The reasonableness of the application and the amount actually awarded are issues which lie within the sound discretion of the trial court. See Smith v. United Nat'l Bank, 966 F.2d 973, 978 (5th Cir. 1992). The amount of attorney's fees and costs awarded is a question of fact, the determination of which requires sufficient evidence on each element. *fn4 Williamsburg Nursing Home, Inc. v. Paramedics, Inc., 460 S.W.2d 168, 169 (Tex. Ct. App. 1970). The party seeking to recover attorney's fees carries the burden of proof on that issue. Smith, 966 F.2d at 978. In order to recover attorney's fees, the prevailing party must provide evidence segregating attorney's fees among the various claims or responsible parties. Stewart Tile Guaranty Co. v. Sterling, 822 S.W.2d 1, 11 (Tex. 1992).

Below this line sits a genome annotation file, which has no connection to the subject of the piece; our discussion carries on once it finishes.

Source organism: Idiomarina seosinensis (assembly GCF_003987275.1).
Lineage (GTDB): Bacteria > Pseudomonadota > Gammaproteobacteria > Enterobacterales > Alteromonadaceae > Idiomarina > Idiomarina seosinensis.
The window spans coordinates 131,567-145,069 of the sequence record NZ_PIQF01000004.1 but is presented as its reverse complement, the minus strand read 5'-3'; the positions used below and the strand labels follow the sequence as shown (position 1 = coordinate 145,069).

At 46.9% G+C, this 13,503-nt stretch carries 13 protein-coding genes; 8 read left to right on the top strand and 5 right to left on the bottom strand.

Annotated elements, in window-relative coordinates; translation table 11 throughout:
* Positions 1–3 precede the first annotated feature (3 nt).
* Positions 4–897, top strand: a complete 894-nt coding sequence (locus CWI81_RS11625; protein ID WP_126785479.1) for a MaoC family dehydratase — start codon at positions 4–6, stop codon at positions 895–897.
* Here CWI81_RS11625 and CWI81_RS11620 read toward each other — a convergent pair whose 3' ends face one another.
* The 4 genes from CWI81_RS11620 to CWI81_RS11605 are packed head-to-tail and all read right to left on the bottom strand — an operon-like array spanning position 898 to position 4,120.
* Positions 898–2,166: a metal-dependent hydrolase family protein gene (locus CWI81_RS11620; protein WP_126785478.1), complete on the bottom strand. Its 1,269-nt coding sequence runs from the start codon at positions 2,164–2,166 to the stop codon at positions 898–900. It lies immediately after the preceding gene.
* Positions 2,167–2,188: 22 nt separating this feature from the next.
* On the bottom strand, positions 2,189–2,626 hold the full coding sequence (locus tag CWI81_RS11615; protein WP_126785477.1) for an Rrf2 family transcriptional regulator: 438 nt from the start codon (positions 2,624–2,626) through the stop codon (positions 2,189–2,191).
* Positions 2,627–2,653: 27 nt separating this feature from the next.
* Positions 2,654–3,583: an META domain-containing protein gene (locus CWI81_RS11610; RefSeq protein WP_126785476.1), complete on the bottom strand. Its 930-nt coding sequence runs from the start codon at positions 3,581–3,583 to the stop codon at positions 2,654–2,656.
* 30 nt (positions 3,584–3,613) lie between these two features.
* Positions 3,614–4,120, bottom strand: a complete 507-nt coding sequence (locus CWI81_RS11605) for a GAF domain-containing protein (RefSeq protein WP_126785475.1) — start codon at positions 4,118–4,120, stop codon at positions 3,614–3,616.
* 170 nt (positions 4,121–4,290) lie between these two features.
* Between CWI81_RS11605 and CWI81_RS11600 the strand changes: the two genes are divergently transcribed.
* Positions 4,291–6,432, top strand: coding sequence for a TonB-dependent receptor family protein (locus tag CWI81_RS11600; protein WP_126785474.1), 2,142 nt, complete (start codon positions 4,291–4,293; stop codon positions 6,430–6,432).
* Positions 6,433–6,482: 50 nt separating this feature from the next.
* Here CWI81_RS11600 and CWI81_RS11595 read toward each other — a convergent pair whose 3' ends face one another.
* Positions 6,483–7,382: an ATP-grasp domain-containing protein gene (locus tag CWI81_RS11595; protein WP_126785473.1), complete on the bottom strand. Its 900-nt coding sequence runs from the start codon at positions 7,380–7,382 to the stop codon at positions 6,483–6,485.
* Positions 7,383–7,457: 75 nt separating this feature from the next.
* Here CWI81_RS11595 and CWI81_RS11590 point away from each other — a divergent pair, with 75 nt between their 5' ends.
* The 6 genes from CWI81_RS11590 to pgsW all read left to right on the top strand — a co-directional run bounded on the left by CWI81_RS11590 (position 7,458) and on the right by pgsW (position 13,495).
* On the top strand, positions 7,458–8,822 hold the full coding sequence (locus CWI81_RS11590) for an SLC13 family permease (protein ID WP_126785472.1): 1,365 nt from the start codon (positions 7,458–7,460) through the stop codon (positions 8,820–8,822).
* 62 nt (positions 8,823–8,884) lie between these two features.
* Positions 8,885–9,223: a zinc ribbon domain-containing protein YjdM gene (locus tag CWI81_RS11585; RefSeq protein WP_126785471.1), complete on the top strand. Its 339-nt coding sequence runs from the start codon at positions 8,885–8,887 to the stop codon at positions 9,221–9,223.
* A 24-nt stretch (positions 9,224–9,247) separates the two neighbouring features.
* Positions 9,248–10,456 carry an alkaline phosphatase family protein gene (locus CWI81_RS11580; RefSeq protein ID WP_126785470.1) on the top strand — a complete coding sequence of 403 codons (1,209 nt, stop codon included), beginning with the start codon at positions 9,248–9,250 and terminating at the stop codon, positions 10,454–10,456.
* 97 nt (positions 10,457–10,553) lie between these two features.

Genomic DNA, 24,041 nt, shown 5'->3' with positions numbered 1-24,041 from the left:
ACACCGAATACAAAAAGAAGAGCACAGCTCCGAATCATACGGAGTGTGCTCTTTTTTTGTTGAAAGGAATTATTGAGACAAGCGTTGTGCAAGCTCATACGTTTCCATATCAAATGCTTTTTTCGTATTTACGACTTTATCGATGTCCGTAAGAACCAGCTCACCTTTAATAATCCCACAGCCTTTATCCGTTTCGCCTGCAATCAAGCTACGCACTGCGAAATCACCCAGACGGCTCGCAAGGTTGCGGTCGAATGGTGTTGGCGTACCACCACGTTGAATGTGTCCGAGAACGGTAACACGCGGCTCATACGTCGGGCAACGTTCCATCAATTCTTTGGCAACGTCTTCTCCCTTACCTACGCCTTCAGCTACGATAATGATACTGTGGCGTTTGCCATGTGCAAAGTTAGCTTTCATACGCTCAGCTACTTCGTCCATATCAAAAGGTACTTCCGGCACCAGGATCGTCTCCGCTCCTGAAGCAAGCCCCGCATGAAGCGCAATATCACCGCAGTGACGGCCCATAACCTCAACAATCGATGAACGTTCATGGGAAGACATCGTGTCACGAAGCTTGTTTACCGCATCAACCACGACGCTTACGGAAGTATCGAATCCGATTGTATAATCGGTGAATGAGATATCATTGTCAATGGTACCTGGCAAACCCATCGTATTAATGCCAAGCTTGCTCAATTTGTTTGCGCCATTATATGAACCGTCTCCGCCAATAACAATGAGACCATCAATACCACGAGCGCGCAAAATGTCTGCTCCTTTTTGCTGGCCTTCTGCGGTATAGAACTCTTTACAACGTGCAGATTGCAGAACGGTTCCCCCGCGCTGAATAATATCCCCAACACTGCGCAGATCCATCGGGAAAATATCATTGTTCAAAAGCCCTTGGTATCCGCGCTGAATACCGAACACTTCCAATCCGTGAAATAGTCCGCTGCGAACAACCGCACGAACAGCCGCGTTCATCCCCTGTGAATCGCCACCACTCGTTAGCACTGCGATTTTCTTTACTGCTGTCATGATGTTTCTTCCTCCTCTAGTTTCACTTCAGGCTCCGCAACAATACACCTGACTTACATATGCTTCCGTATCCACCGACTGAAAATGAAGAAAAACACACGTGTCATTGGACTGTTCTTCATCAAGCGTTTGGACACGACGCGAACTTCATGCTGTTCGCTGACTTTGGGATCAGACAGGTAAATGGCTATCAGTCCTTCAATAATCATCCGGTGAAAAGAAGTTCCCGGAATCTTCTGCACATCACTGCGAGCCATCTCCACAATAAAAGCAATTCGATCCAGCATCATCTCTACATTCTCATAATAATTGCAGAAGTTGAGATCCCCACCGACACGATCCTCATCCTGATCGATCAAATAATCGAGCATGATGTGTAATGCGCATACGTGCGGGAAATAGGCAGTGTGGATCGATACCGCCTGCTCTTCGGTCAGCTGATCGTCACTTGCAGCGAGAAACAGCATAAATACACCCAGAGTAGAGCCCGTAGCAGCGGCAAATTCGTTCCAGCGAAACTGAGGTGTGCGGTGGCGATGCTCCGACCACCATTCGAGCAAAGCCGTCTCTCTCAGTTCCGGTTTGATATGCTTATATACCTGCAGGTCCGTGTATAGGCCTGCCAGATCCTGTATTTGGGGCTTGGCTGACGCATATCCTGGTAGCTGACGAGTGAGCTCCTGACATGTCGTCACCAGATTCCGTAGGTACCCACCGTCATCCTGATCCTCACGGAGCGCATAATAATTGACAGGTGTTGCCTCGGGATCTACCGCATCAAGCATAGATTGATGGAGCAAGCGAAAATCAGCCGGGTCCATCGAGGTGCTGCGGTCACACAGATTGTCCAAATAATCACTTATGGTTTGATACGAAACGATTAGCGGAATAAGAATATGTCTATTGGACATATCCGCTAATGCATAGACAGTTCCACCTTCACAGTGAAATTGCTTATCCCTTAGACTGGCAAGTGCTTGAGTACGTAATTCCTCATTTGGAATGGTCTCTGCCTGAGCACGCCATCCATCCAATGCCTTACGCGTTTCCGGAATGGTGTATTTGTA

Lead counsel G&C, by and through attorney Franklin Blackstone, Esq., submitted billing records which reflect all work done on EDS's behalf by members of the G&C firm from June 30, 1994 to December 1997. The billing records provide a description of the services rendered, the date the work was performed, the initials of the individual performing the work, the amount of time spent on each project, the amount of money billed to EDS for each project and the hourly billing rate of the individuals who performed work on EDS's behalf. Local counsel JMP&S, by and through attorney Jonathan Preziosi, Esq., also submitted detailed billing records which reflect work performed from June 1994 through December 1997. Similar details are contained in the JMP&S billing records.